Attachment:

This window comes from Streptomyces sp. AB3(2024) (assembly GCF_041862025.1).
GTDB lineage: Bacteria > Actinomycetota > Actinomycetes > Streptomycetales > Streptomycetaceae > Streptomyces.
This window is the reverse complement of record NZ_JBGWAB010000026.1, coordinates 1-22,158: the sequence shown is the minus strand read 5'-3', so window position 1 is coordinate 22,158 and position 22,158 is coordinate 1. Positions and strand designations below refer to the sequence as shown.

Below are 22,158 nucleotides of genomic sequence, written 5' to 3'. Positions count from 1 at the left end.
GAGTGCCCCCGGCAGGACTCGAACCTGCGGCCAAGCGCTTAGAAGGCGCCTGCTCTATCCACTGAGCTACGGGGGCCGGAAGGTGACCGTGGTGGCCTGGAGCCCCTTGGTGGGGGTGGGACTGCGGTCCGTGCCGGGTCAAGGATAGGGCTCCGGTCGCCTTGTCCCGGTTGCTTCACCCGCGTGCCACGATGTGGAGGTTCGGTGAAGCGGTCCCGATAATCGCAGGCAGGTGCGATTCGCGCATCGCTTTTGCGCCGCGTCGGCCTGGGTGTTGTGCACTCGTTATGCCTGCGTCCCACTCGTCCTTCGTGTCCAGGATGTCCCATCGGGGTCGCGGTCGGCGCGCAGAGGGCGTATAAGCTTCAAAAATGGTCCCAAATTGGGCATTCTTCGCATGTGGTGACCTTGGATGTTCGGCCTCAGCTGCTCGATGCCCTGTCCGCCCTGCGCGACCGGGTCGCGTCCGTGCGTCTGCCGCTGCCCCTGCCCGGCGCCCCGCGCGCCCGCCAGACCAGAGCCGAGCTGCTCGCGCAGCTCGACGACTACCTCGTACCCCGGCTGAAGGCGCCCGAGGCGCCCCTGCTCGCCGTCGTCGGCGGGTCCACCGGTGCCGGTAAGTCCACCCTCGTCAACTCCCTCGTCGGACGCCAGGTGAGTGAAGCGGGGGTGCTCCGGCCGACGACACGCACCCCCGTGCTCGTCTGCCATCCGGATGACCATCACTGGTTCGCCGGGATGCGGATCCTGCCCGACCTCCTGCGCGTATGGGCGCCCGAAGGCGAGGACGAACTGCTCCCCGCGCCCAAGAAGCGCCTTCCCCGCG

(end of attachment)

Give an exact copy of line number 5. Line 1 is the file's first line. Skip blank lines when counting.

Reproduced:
GAGTGCCCCCGGCAGGACTCGAACCTGCGGCCAAGCGCTTAGAAGGCGCCTGCTCTATCCACTGAGCTACGGGGGCCGGAAGGTGACCGTGGTGGCCTGGAGCCCCTTGGTGGGGGTGGGACTGCGGTCCGTGCCGGGTCAAGGATAGGGCTCCGGTCGCCTTGTCCCGGTTGCTTCACCCGCGTGCCACGATGTGGAGGTTCGGTGAAGCGGTCCCGATAATCGCAGGCAGGTGCGATTCGCGCATCGCTTTTGCGCCGCGTCGGCCTGGGTGTTGTGCACTCGTTATGCCTGCGTCCCACTCGTCCTTCGTGTCCAGGATGTCCCATCGGGGTCGCGGTCGGCGCGCAGAGGGCGTATAAGCTTCAAAAATGGTCCCAAATTGGGCATTCTTCGCATGTGGTGACCTTGGATGTTCGGCCTCAGCTGCTCGATGCCCTGTCCGCCCTGCGCGACCGGGTCGCGTCCGTGCGTCTGCCGCTGCCCCTGCCCGGCGCCCCGCGCGCCCGCCAGACCAGAGCCGAGCTGCTCGCGCAGCTCGACGACTACCTCGTACCCCGGCTGAAGGCGCCCGAGGCGCCCCTGCTCGCCGTCGTCGGCGGGTCCACCGGTGCCGGTAAGTCCACCCTCGTCAACTCCCTCGTCGGACGCCAGGTGAGTGAAGCGGGGGTGCTCCGGCCGACGACACGCACCCCCGTGCTCGTCTGCCATCCGGATGACCATCACTGGTTCGCCGGGATGCGGATCCTGCCCGACCTCCTGCGCGTATGGGCGCCCGAAGGCGAGGACGAACTGCTCCCCGCGCCCAAGAAGCGCCTTCCCCGCG